Block play creates wonderful opportunity for learning in so many ways. When children place blocks in various arrangements both fine and gross motor skills are developed, muscles are exercised and creativity is utilized. Your child’s imagination is given free reign as he/she makes towers, houses, roads and towns.
Thus, with block play a whole variety of other learning opportunities take place. The building of towns may be seen as the beginning of social studies. Children can even replicate their own neighborhood and as they represent each structure their problem solving skills come into play. How to make a bridge? A tunnel? Are long blocks better than short blocks?
Stay close to your child as they play. Ask them “How many red blocks are there?” “How many blue?” Sort out the shapes and colours. Thus the beginnings of mathematics can also be understood. Besides counting you can also weigh and measure.
How about language skills? As your child plays, shoot a short movie of them as you entice them to talk about their creation. What is this? Why is it there? Use open ended questions which will require expanded answers. Talk about block shapes, sizes, colours and patterns, straight lines and towers. Encourage descriptions of all type.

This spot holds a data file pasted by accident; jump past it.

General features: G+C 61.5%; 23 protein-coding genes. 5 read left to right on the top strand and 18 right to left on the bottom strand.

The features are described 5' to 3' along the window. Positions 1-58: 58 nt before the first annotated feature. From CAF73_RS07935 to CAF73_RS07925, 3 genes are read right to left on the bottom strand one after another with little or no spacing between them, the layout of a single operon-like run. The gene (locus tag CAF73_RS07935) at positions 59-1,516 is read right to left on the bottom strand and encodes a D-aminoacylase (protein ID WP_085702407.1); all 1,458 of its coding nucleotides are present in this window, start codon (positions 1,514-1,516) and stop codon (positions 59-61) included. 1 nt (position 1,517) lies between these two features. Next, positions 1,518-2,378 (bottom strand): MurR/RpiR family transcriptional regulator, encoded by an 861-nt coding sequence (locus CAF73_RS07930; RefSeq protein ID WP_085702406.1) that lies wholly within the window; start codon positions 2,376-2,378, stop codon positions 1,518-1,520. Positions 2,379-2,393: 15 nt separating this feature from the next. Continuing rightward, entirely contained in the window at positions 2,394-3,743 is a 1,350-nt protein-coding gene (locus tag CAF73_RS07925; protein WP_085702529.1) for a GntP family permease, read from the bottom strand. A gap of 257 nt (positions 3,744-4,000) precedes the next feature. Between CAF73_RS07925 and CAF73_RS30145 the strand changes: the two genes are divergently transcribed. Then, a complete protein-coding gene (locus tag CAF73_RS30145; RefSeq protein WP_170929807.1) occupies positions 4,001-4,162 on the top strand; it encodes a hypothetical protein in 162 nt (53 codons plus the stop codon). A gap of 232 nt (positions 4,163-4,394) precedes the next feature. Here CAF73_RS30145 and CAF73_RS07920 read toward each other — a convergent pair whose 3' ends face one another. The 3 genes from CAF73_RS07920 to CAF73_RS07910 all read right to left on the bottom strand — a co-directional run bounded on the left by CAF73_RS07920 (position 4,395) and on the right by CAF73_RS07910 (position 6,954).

A boy or girl, almost all kids love block play. You don't have to buy expensive blocks for your children to play with either. Why not make them at home with your kids? You can clean out and dry used milk cartons then paper mache and paint them. Try folding the ends flat first and then use woodworking glue and news paper strips to cover each carton. Give them a day to dry and then help your child paint them. You can even draw windows to create individual buildings too. Add different sized boxes to the mix and you can do all sorts of things.
The quickest way to make your own block set however is to buy scrap wood from your local timbre yard or DIY store. Cut them to size (in most cases the store will do it for you) and then clean them up and paint them.
Encourage your child to build in a creative space where they can return to play with it day after day. Block play results in a sense of completion. It encourages many skills and it is great for building hand-eye co-ordination, self esteem and self confidence.